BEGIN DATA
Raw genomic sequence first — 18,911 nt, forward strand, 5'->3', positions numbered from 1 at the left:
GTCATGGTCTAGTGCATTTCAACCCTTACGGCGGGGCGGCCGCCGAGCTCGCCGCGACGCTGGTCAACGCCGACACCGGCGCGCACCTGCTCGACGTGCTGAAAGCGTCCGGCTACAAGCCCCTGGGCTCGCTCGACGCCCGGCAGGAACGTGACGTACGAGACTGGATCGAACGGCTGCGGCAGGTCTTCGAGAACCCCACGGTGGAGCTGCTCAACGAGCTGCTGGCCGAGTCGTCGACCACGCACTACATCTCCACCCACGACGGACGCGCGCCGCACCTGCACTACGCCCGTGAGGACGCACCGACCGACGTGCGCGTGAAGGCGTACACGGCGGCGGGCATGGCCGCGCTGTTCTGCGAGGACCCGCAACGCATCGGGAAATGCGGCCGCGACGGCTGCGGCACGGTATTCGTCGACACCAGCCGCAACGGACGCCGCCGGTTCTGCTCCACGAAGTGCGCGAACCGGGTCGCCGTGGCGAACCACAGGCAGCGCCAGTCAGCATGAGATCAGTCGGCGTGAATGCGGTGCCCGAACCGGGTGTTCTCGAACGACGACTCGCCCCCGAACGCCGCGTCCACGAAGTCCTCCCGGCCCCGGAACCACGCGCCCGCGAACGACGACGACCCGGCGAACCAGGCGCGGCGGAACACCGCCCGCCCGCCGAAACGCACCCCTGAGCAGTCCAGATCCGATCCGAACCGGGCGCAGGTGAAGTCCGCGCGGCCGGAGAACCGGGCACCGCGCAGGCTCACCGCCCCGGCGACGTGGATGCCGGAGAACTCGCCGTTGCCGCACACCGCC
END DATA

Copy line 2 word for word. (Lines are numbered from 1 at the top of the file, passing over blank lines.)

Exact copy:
GTCATGGTCTAGTGCATTTCAACCCTTACGGCGGGGCGGCCGCCGAGCTCGCCGCGACGCTGGTCAACGCCGACACCGGCGCGCACCTGCTCGACGTGCTGAAAGCGTCCGGCTACAAGCCCCTGGGCTCGCTCGACGCCCGGCAGGAACGTGACGTACGAGACTGGATCGAACGGCTGCGGCAGGTCTTCGAGAACCCCACGGTGGAGCTGCTCAACGAGCTGCTGGCCGAGTCGTCGACCACGCACTACATCTCCACCCACGACGGACGCGCGCCGCACCTGCACTACGCCCGTGAGGACGCACCGACCGACGTGCGCGTGAAGGCGTACACGGCGGCGGGCATGGCCGCGCTGTTCTGCGAGGACCCGCAACGCATCGGGAAATGCGGCCGCGACGGCTGCGGCACGGTATTCGTCGACACCAGCCGCAACGGACGCCGCCGGTTCTGCTCCACGAAGTGCGCGAACCGGGTCGCCGTGGCGAACCACAGGCAGCGCCAGTCAGCATGAGATCAGTCGGCGTGAATGCGGTGCCCGAACCGGGTGTTCTCGAACGACGACTCGCCCCCGAACGCCGCGTCCACGAAGTCCTCCCGGCCCCGGAACCACGCGCCCGCGAACGACGACGACCCGGCGAACCAGGCGCGGCGGAACACCGCCCGCCCGCCGAAACGCACCCCTGAGCAGTCCAGATCCGATCCGAACCGGGCGCAGGTGAAGTCCGCGCGGCCGGAGAACCGGGCACCGCGCAGGCTCACCGCCCCGGCGACGTGGATGCCGGAGAACTCGCCGTTGCCGCACACCGCC